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Speaker: Kathryn Sederberg (Kalamazoo College, Michigan)

Despite the challenges of writing while experiencing displacement, many German and Austrian refugees, including prominent writers, artists, intellectuals, and unpublished authors, wrote a diary during the 1930s and 40s. Their texts are often hybrid forms containing elements of travelogues, letters, and historical chronicles, as writers detail the bureaucratic obstacles to emigration, the small and large humiliations they endure along the way, and the difficulties of life as a refugee in a new country. This presentation surveys the practices of diary writing for the victims of Nazi persecution, and the changes in writing and its functions as the writer is geographically displaced. The focus is on the diary as a material object that bridges past, present, and future, creating a tangible link to the home these refugees left behind.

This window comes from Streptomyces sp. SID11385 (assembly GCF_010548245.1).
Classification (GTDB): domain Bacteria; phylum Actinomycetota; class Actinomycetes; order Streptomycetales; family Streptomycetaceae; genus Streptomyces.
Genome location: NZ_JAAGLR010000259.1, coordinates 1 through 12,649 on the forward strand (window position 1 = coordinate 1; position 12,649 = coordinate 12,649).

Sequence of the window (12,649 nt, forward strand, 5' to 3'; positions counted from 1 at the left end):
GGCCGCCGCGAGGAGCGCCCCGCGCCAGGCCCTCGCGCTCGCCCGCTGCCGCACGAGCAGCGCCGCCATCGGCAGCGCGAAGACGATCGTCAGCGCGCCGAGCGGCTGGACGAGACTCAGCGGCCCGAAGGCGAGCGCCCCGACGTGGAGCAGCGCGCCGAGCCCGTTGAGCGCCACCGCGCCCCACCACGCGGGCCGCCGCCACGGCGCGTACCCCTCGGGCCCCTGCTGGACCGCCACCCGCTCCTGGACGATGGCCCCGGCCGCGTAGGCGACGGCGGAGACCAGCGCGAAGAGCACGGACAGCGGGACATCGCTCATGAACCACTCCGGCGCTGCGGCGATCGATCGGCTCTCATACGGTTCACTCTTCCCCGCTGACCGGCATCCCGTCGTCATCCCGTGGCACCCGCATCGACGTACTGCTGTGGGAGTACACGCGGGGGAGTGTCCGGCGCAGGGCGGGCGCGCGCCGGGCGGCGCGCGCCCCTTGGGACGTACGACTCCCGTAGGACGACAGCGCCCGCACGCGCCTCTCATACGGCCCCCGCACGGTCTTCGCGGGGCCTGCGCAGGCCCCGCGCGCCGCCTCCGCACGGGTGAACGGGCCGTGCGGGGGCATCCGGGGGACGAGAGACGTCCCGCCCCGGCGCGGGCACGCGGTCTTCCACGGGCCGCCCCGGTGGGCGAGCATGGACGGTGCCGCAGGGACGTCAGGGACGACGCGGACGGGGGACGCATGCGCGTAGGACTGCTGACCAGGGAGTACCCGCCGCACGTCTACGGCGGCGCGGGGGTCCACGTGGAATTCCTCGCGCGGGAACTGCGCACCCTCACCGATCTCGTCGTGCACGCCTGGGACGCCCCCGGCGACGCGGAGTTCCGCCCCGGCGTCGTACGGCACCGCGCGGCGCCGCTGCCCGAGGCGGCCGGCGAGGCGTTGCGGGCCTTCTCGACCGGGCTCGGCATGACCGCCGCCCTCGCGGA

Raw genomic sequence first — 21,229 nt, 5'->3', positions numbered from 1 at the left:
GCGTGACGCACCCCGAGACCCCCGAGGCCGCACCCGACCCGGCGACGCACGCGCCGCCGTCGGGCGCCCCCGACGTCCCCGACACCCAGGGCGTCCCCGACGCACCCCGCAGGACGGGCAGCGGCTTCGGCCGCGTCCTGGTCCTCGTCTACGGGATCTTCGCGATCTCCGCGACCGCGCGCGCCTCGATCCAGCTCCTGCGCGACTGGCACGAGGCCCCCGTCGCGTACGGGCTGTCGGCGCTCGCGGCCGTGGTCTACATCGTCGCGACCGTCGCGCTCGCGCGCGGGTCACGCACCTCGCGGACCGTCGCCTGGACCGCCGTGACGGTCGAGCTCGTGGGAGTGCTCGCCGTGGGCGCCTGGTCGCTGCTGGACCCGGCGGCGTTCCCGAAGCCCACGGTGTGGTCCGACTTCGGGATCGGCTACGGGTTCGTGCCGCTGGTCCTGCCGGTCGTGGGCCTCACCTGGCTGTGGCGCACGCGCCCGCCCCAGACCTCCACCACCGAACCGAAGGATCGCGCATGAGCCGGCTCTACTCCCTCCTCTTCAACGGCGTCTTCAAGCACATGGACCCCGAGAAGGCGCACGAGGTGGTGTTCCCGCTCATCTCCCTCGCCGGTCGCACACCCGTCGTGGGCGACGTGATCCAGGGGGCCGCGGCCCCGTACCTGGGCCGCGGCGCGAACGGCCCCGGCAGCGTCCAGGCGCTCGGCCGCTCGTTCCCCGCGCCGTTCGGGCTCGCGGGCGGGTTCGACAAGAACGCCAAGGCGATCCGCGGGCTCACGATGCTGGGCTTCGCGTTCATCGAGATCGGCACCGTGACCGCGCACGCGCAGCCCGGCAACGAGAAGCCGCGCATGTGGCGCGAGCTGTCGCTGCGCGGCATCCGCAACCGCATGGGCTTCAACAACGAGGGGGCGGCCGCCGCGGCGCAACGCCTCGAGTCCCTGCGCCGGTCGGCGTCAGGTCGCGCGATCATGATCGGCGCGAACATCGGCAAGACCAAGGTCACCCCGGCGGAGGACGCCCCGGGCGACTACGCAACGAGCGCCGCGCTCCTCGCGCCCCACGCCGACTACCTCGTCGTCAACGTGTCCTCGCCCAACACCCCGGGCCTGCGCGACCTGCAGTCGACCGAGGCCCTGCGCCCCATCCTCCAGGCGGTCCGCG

Kathryn Sederberg is an Assistant Professor of German Studies at Kalamazoo College. Her research includes 20th-century German culture, war and gender, National Socialism and its legacies, and autobiographical writing with a focus on diaries written during and after the Second World War. 

Image: Diary of Frederic Zeller (United States Holocaust Memorial Museum Collection).

This seminar will be given online via Zoom. Attendance free. Advance registration essential.